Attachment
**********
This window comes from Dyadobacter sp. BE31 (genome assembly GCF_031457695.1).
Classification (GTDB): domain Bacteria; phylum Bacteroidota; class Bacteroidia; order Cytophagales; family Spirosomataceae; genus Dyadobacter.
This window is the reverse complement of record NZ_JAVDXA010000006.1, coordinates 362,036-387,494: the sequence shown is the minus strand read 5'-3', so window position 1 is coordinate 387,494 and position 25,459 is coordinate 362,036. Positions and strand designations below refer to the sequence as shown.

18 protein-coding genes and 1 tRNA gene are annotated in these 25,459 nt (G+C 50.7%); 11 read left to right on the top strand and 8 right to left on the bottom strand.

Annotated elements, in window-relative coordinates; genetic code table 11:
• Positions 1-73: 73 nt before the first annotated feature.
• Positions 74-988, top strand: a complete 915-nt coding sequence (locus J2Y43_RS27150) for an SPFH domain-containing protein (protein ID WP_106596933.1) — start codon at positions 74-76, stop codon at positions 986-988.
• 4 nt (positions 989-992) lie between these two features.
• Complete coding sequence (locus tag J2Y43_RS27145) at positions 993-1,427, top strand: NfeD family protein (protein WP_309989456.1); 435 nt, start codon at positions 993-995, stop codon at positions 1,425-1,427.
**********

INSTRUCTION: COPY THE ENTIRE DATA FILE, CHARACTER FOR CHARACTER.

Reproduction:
This window comes from Dyadobacter sp. BE31 (genome assembly GCF_031457695.1).
Classification (GTDB): domain Bacteria; phylum Bacteroidota; class Bacteroidia; order Cytophagales; family Spirosomataceae; genus Dyadobacter.
This window is the reverse complement of record NZ_JAVDXA010000006.1, coordinates 362,036-387,494: the sequence shown is the minus strand read 5'-3', so window position 1 is coordinate 387,494 and position 25,459 is coordinate 362,036. Positions and strand designations below refer to the sequence as shown.

18 protein-coding genes and 1 tRNA gene are annotated in these 25,459 nt (G+C 50.7%); 11 read left to right on the top strand and 8 right to left on the bottom strand.

Annotated elements, in window-relative coordinates; genetic code table 11:
• Positions 1-73: 73 nt before the first annotated feature.
• Positions 74-988, top strand: a complete 915-nt coding sequence (locus J2Y43_RS27150) for an SPFH domain-containing protein (protein ID WP_106596933.1) — start codon at positions 74-76, stop codon at positions 986-988.
• 4 nt (positions 989-992) lie between these two features.
• Complete coding sequence (locus tag J2Y43_RS27145) at positions 993-1,427, top strand: NfeD family protein (protein WP_309989456.1); 435 nt, start codon at positions 993-995, stop codon at positions 1,425-1,427.